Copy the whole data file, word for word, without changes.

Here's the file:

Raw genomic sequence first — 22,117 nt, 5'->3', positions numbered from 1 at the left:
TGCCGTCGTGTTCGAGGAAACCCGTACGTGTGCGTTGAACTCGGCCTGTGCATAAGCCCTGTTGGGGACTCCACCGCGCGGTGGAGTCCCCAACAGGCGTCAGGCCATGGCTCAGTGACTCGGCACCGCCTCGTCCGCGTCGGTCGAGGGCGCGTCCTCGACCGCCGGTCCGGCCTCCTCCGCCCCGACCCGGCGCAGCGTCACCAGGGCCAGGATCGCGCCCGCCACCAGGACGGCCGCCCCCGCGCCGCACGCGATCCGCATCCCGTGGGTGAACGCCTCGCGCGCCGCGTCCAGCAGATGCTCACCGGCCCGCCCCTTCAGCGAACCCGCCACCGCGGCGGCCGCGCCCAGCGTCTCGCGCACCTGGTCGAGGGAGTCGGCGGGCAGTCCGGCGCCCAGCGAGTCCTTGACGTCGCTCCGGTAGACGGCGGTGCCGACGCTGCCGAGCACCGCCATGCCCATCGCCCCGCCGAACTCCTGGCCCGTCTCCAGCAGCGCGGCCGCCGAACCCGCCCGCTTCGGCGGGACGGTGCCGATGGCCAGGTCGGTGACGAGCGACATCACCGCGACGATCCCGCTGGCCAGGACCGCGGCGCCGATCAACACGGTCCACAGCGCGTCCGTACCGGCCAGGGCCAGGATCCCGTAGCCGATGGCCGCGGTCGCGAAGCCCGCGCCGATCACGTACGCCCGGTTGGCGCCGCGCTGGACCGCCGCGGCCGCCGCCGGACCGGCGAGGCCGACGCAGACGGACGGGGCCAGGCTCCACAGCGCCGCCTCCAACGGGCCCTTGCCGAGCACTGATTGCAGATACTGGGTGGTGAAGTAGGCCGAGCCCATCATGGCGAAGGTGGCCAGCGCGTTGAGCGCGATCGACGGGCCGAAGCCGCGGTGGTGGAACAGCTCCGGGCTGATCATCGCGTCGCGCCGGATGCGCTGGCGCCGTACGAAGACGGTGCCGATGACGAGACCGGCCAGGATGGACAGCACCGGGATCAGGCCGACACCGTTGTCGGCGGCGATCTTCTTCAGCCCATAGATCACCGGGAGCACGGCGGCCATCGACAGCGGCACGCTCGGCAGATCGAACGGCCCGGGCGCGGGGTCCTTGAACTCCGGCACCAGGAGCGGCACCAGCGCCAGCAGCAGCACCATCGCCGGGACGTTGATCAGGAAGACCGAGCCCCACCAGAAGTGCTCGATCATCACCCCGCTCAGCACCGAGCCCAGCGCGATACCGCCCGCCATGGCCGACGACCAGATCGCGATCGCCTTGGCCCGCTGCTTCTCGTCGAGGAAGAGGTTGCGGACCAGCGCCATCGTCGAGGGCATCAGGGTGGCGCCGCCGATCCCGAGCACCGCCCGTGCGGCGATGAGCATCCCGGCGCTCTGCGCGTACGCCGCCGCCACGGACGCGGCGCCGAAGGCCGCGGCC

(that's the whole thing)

Raw genomic sequence first — 22,117 nt, 5'->3', positions numbered from 1 at the left:
TGCCGTCGTGTTCGAGGAAACCCGTACGTGTGCGTTGAACTCGGCCTGTGCATAAGCCCTGTTGGGGACTCCACCGCGCGGTGGAGTCCCCAACAGGCGTCAGGCCATGGCTCAGTGACTCGGCACCGCCTCGTCCGCGTCGGTCGAGGGCGCGTCCTCGACCGCCGGTCCGGCCTCCTCCGCCCCGACCCGGCGCAGCGTCACCAGGGCCAGGATCGCGCCCGCCACCAGGACGGCCGCCCCCGCGCCGCACGCGATCCGCATCCCGTGGGTGAACGCCTCGCGCGCCGCGTCCAGCAGATGCTCACCGGCCCGCCCCTTCAGCGAACCCGCCACCGCGGCGGCCGCGCCCAGCGTCTCGCGCACCTGGTCGAGGGAGTCGGCGGGCAGTCCGGCGCCCAGCGAGTCCTTGACGTCGCTCCGGTAGACGGCGGTGCCGACGCTGCCGAGCACCGCCATGCCCATCGCCCCGCCGAACTCCTGGCCCGTCTCCAGCAGCGCGGCCGCCGAACCCGCCCGCTTCGGCGGGACGGTGCCGATGGCCAGGTCGGTGACGAGCGACATCACCGCGACGATCCCGCTGGCCAGGACCGCGGCGCCGATCAACACGGTCCACAGCGCGTCCGTACCGGCCAGGGCCAGGATCCCGTAGCCGATGGCCGCGGTCGCGAAGCCCGCGCCGATCACGTACGCCCGGTTGGCGCCGCGCTGGACCGCCGCGGCCGCCGCCGGACCGGCGAGGCCGACGCAGACGGACGGGGCCAGGCTCCACAGCGCCGCCTCCAACGGGCCCTTGCCGAGCACTGATTGCAGATACTGGGTGGTGAAGTAGGCCGAGCCCATCATGGCGAAGGTGGCCAGCGCGTTGAGCGCGATCGACGGGCCGAAGCCGCGGTGGTGGAACAGCTCCGGGCTGATCATCGCGTCGCGCCGGATGCGCTGGCGCCGTACGAAGACGGTGCCGATGACGAGACCGGCCAGGATGGACAGCACCGGGATCAGGCCGACACCGTTGTCGGCGGCGATCTTCTTCAGCCCATAGATCACCGGGAGCACGGCGGCCATCGACAGCGGCACGCTCGGCAGATCGAACGGCCCGGGCGCGGGGTCCTTGAACTCCGGCACCAGGAGCGGCACCAGCGCCAGCAGCAGCACCATCGCCGGGACGTTGATCAGGAAGACCGAGCCCCACCAGAAGTGCTCGATCATCACCCCGCTCAGCACCGAGCCCAGCGCGATACCGCCCGCCATGGCCGACGACCAGATCGCGATCGCCTTGGCCCGCTGCTTCTCGTCGAGGAAGAGGTTGCGGACCAGCGCCATCGTCGAGGGCATCAGGGTGGCGCCGCCGATCCCGAGCACCGCCCGTGCGGCGATGAGCATCCCGGCGCTCTGCGCGTACGCCGCCGCCACGGACGCGGCGCCGAAGGCCGCGGCC